Challenges for Christians

Carey then asked, What then is the challenge to the West and to Christians in particular?

Urging Christians in the West to “own up to our shortcomings and failings,” he nonetheless said that the West “is the repository of fairness and liberal values. Democracy is a beautiful and fragile flower and we should support it, value it and protect it. It allows for dissent, for freedom of expression and for rights for all.”

Carey said that “there is much we can admire in Islam,” especially “the devotion of the people and their desire to promote their faith. We can admire their commitment to traditional values, the family, children and peace. We Anglicans need to note that the recent election of a homosexual priest as bishop of New Hampshire is seen as a horrifying matter in the Muslim world,” Carey said, “and embarrasses our beleaguered Christian brothers and sisters there.”

Yet Islam is not to be feared, Carey added, because “they will always respect people who stand up for their faith and are prepared to talk about it naturally.” While Islam and Christianity are confronting each other in many parts of the world, “Islam rebukes our complacency and apathy and calls us to stand up and be named as Christians willing to follow Christ. It is time to value Islam and understand it.”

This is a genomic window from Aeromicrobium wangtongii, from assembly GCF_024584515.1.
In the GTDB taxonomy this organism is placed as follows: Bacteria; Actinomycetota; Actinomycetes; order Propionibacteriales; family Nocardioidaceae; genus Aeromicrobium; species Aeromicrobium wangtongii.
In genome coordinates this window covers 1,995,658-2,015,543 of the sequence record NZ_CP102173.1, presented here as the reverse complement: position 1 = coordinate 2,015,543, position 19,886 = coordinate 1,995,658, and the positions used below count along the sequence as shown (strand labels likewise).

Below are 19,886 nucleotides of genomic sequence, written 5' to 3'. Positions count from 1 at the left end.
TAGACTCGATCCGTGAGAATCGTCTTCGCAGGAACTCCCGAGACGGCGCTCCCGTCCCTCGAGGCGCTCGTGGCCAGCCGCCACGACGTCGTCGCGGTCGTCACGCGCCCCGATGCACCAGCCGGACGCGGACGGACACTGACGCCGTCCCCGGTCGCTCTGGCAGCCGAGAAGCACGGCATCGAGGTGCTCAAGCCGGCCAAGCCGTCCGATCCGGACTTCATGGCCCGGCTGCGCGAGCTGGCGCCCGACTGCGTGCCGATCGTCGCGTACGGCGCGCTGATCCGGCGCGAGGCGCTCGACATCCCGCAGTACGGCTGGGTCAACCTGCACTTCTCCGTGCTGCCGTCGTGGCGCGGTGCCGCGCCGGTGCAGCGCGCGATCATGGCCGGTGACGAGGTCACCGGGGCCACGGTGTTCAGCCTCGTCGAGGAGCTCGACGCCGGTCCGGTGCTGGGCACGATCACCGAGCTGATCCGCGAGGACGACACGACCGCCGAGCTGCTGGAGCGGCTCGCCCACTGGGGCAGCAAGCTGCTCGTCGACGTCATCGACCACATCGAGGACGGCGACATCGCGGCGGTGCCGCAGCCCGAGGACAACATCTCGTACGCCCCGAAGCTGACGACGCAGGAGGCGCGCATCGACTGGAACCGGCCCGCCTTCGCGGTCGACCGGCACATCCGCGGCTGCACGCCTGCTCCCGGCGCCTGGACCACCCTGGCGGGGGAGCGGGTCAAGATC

Carey said that he does not accept the assertion that “the future is one of escalating violence, deepening bitterness and a grudging dialogue between incompatible faiths and cultures.” He called for a deeper level of interfaith cooperation and understanding and a focus on the “root causes of unrest where religions clash and seek to heal the wounds of the past.”

In conclusion, Carey said that “we live in dangerous times but we live, no less, in times where goodwill, understanding, frankness based on respect and tolerance may yet offer an exciting future. Let us look forward to the day when we shall not talk about Islam versus the West but Islam and the West, in an enduring partnership based on the shared values that make us human and capable of giving and receiving “God’s gift of love.”

According to the Rev. Stephen White, Episcopal chaplain at Princeton, the Careys also met with undergraduate students, answering questions about their 11 years in residence at Lambeth Palace. The archbishop also celebrated the Eucharist at Miller Chapel at Princeton Theological Seminary and spoke at a luncheon for Episcopal students studying at the seminary.

Click here for the text of Carey’s sermon on the web and here for the lecture.